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The home for VPR's coverage of health and health industry issues affecting the state of Vermont.

5 Things To Know About Vermont's New Paid Sick Leave Law

Gov. Peter Shumlin signed a bill in the Statehouse this week to require employers to offer paid time off for medical issues.

Starting next year, Vermont will require employers to offer employees paid time off to take care of themselves or their family members if they're sick or have a medical appointment.

We read over the new law to find the answers to a few questions Vermonters might have.

When does the law go into effect?

The law actually rolls out in two phases (more on that below), but employees will start earning sick days on Jan. 1, 2017.

How many paid sick days?

This is where those two phases come in. In 2017 and 2018, employers are required to give their workers 24 hours (three days) off per year.

After that, it goes up to 40 hours, or five days, of legally required paid sick leave.

Do employees need proof of illness?

It depends on the employer.

The new law doesn’t seem to specifically mention this, so we asked Dan Barlow who advocated for this bill on behalf of Vermont Businesses for Social Responsibility.

Barlow said there’s no requirement in the new law that workers have to bring their employer a doctor’s note or anything like that as proof that an absence was legitimate. He says the law also doesn’t prevent workplaces from implementing such policies.

Is this money just coming out of businesses’ bottom lines, or is there a government funding mechanism?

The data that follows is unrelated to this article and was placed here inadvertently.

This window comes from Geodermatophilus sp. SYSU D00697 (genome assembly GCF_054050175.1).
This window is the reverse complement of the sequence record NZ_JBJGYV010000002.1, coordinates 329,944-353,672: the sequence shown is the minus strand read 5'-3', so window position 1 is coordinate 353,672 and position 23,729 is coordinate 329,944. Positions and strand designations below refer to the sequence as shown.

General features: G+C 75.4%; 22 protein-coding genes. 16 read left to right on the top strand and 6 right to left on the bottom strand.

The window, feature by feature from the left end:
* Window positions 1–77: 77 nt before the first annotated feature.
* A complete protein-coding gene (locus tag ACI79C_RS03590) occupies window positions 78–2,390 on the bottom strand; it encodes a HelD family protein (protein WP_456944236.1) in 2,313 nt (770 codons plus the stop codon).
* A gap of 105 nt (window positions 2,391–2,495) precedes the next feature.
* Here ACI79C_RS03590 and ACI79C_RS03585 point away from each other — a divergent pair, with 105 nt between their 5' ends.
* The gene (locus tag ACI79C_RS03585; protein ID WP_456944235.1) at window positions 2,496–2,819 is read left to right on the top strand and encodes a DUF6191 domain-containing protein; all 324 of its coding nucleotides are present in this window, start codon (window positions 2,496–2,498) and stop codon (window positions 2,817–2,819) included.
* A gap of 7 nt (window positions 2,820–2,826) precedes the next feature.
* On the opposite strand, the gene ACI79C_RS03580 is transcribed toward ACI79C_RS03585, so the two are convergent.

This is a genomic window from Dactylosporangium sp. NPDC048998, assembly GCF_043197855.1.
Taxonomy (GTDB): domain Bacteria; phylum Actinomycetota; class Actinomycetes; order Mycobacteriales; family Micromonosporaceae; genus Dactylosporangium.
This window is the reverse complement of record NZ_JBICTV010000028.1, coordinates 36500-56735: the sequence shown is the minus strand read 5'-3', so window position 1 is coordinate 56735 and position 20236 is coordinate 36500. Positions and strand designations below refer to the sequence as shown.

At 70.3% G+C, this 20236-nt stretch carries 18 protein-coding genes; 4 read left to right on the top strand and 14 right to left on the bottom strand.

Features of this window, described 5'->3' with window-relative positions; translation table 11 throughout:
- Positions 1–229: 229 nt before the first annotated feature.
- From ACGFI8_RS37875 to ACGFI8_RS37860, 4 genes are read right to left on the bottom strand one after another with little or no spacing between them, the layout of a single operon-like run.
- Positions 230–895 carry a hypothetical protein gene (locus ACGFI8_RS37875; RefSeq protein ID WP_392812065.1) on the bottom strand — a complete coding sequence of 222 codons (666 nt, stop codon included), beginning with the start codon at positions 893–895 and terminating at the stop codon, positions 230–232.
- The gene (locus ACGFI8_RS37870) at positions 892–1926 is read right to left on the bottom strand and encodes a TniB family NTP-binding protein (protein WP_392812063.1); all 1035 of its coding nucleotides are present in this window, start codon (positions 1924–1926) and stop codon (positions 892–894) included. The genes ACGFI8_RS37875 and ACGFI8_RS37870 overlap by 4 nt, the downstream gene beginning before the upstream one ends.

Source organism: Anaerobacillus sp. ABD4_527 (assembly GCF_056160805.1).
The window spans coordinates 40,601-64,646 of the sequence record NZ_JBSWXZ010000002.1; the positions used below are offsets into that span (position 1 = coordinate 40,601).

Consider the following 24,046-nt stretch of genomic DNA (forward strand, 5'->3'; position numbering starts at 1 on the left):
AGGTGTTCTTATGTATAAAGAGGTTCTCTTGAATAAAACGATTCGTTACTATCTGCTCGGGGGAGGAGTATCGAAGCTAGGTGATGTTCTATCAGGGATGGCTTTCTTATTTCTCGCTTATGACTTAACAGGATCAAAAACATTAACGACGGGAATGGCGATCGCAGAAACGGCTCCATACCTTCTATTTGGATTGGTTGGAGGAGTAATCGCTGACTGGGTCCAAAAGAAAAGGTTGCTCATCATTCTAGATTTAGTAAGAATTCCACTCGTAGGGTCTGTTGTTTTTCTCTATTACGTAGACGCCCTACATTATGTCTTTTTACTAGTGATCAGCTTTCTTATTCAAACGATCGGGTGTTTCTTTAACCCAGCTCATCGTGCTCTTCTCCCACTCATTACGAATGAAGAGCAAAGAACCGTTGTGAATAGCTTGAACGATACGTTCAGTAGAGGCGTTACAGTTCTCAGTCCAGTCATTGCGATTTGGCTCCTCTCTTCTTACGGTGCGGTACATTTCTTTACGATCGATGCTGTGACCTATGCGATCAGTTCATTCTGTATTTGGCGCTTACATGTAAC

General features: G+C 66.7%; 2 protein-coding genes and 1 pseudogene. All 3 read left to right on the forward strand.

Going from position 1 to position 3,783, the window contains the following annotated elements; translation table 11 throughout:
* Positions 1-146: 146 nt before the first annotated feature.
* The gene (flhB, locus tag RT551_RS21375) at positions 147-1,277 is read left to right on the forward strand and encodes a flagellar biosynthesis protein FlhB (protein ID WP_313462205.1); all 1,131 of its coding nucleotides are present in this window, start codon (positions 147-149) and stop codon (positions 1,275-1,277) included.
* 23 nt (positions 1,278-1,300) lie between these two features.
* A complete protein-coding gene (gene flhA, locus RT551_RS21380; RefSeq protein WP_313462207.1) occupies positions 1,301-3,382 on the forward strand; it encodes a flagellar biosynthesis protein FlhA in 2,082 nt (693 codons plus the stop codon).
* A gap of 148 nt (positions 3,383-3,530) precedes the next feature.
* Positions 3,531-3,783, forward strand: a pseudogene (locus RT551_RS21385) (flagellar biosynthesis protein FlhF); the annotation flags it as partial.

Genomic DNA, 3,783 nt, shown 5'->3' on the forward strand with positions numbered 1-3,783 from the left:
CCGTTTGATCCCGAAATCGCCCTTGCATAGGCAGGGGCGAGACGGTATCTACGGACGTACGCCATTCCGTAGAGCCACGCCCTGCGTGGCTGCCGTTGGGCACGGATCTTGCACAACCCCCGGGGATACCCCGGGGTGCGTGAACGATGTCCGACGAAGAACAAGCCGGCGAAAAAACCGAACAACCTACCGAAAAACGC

The money employers pay out for their employees’ sick leave will come from the businesses themselves. Analysts for the Legislature’s Joint Fiscal Office estimate that means businesses will pay as much as $11 million more for labor once the law is fully rolled out.

What if a business already offers paid days off? Does this change anything for that business or its employees?

The employer doesn’t have to change anything as long as:

  • Employees have as much or more paid time off as the law requires, and...
  • Employees can use their time off “for all of the reasons set forth” in the law - like being sick, having a sick family member or going to a doctor’s appointment.

Does it affect part-time workers?

Employees who work 18 or more hours per week are covered under the policy unless they’re seasonal employees who work 20 weeks of the year (about five months) or fewer for a given employer. It also doesn’t apply to anyone under 18. Sorry kids.

Taylor was VPR's digital reporter from 2013 until 2017. After growing up in Vermont, he graduated with at BA in Journalism from Northeastern University in 2013.
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